Large Scale Central

OLOMANA (LGB 22130) - How do you remove the motor?

We have a 1994 vintage LGB 22310 Olomana. The motor recently stalled out after a couple hours gracing the garden. I picked Olomana up a couple years back when she came up for sale used. I had a few moments to crack open Olomana this morning and found:

a.) The previous owners lived even nearer to the beach than we do:

b.) There is some sort of loose spring up by the brushes (near the tip of the screw driver):

c.) No amount of fiddling could pop out the motor!

I tried wiggling back and forth to no effect, getting a screw driver between the motor and the chassis with the same results, and trying to pop it out after removing the gear box from the motor frame. Is there a trick to this?

Also, what is the best way to clear out the sand? I am assuming there is something in which to soak the gears and drive belts.

Finally, I noted from TrainLi’s site that the motor for this model changed in the late '90s. Does anyone know off hand if the new one is incompatible with the older frame?

I’d prefer to clean the gear box, buy and install a new motor and get Olomana back on the rails, but, if that would require some specialty tool or arcane procedure, I am also happy to just send it in to TrainLi. Given my past track record, that could prove cheaper (if less instructive!) over the long haul!


Yes, google?

From that manual:
The screws used in the gearbox are different sizes. For
proper reassembly, note the location of each screw.
- Remove the trailing axle by removing the small pivot screw
in the center of the axle arm.
- Remove the rear gearbox bracket by removing two screws.
- Remove the large screw at the front of the gearbox.
- Remove the bottom of the gearbox by removing five small
- Replace the motor, wheelsets, pick-up shoes or brushes.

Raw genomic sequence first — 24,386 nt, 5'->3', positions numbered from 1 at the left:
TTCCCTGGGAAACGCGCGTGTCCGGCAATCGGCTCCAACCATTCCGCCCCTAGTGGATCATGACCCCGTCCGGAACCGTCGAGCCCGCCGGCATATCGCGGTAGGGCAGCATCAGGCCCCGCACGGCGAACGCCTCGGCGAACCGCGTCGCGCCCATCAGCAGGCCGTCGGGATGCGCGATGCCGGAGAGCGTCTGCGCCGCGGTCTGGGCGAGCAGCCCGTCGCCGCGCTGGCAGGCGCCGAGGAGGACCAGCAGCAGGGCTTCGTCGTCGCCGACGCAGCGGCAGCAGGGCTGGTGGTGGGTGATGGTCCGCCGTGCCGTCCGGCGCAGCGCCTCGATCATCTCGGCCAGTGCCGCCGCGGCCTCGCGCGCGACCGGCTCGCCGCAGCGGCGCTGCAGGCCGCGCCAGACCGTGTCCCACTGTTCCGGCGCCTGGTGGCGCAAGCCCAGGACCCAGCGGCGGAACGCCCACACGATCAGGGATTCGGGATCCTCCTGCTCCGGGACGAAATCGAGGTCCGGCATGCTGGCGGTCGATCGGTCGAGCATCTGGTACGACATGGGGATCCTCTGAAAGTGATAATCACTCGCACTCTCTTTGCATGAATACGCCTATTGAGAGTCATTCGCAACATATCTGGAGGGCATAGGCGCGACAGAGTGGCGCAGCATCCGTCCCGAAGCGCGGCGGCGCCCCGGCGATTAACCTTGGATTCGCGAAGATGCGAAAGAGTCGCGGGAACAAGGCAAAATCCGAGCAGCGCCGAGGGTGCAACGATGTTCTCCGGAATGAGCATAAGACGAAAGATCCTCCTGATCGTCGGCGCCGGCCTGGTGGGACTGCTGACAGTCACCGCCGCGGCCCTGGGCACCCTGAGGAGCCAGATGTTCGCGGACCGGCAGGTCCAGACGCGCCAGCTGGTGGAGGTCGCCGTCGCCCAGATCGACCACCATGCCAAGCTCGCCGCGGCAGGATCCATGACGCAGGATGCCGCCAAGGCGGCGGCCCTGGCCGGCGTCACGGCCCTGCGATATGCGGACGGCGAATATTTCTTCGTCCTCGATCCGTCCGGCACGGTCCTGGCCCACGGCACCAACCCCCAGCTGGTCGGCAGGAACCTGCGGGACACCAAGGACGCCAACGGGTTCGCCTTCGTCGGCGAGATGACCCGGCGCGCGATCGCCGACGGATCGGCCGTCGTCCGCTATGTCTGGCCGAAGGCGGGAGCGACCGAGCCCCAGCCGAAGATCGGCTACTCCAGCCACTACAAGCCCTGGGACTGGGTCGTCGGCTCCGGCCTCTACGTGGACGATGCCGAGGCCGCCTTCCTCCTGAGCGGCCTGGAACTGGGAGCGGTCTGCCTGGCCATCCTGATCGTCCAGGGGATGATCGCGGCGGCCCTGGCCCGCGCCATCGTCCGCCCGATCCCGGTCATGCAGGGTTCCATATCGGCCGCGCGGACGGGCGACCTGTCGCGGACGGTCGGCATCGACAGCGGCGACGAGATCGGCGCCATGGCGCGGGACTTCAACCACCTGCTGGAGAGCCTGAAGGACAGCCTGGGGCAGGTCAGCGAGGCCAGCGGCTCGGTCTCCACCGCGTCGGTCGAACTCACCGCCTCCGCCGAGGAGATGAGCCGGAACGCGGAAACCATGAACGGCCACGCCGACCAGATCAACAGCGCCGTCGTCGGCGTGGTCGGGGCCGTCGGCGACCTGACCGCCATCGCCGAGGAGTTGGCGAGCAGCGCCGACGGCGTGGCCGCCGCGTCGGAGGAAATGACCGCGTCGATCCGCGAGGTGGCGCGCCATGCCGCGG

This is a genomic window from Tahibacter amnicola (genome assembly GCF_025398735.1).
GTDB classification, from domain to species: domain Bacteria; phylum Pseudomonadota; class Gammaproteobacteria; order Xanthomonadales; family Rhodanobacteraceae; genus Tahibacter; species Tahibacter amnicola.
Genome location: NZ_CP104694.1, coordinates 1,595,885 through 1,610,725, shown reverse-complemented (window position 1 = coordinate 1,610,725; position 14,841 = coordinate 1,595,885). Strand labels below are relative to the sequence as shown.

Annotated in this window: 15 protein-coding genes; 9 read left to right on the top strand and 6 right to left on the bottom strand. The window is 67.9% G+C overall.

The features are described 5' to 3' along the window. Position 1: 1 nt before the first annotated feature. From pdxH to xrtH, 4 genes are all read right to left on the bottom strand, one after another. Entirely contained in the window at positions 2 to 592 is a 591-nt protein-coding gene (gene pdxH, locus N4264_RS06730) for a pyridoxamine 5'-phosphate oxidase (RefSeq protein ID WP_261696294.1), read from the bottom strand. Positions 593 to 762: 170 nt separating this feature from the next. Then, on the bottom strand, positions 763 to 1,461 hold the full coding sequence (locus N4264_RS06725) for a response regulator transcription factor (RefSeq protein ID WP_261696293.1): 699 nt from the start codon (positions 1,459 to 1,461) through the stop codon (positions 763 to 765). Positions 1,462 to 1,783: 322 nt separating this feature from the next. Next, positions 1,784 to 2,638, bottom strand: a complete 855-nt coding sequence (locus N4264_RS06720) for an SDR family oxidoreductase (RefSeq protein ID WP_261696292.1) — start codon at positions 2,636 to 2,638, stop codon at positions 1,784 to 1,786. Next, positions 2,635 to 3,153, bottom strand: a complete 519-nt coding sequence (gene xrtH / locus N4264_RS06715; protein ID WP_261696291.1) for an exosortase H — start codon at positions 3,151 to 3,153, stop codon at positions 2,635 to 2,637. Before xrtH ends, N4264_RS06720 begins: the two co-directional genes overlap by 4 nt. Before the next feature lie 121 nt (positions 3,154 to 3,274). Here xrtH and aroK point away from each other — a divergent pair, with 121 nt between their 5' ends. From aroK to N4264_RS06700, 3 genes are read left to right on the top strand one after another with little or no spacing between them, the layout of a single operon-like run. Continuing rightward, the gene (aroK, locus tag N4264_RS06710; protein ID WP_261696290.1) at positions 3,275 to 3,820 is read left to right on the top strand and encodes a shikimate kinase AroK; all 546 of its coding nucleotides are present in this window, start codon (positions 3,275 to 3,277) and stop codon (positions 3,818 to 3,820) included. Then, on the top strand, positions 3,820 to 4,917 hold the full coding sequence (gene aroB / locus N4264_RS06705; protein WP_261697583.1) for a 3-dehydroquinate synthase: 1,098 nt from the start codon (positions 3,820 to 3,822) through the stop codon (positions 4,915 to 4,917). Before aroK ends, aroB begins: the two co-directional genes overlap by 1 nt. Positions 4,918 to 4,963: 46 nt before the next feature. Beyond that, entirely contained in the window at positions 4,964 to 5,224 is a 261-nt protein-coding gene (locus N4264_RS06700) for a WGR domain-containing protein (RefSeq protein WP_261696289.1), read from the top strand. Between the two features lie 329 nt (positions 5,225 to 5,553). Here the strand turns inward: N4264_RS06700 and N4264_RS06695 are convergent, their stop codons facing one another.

- Reassemble"

And then there’s this:

Should give you some fun reading for the weekend!

I would try soap and water, once the motor is out - then a good drying and lots more oil and grease?

Thanks, @PeterT . I found and printed an exploded parts diagram, too. I thought I had that chassis pretty well stripped down. Mabe I missed something. I’ll take another crack tomorrow.



Turns out the key was to push the wires off the circuit board just forward of the gear box. These wires are thick, well soldered, and, best of all, use “friction hold” connectors. With that off, I was able to put pressure evenly around the gear box frame and pop out the motor. I love the fact that LGB seems to have repairability designed into their models.

Sure enough, the issue was the brush spring.

To confirm that my diagnosis was correct, I hooked a 9 volt battery to the motor poles, pushed the negative brush in with a screwdriver, and watched the motor spark to life. Unfortunately, no amount of fiddling could get that spring to reseat. Studying the positive pole provided limited insight. The hook apparently latches into the framing around the carbon brush. Perhaps that had snapped off on the negative side? The brushes also look to be half gone, so maybe the spring had lost elasticity to hold it in place as the brush wore away? No clue. I passed this part of electrical engineering through rote memorization and moved on with my life 30 years ago…

I don’t have the tools to pry open the motor can for an attempt at reseating the spring, so the plan is to save myself the aggravation and buy a new motor. I can then experiment away to my heart’s content with this thing while enjoying something actually prototypical to not just Hawaii but almost to my neighborhood cut circles in the garden.

Time to inventory my parts needs and make my semi-annnual parts order from TrainLi!

Have a Great Week!



I confirmed the part number and placed my order with TrainLi. Olomana will again grace the rails!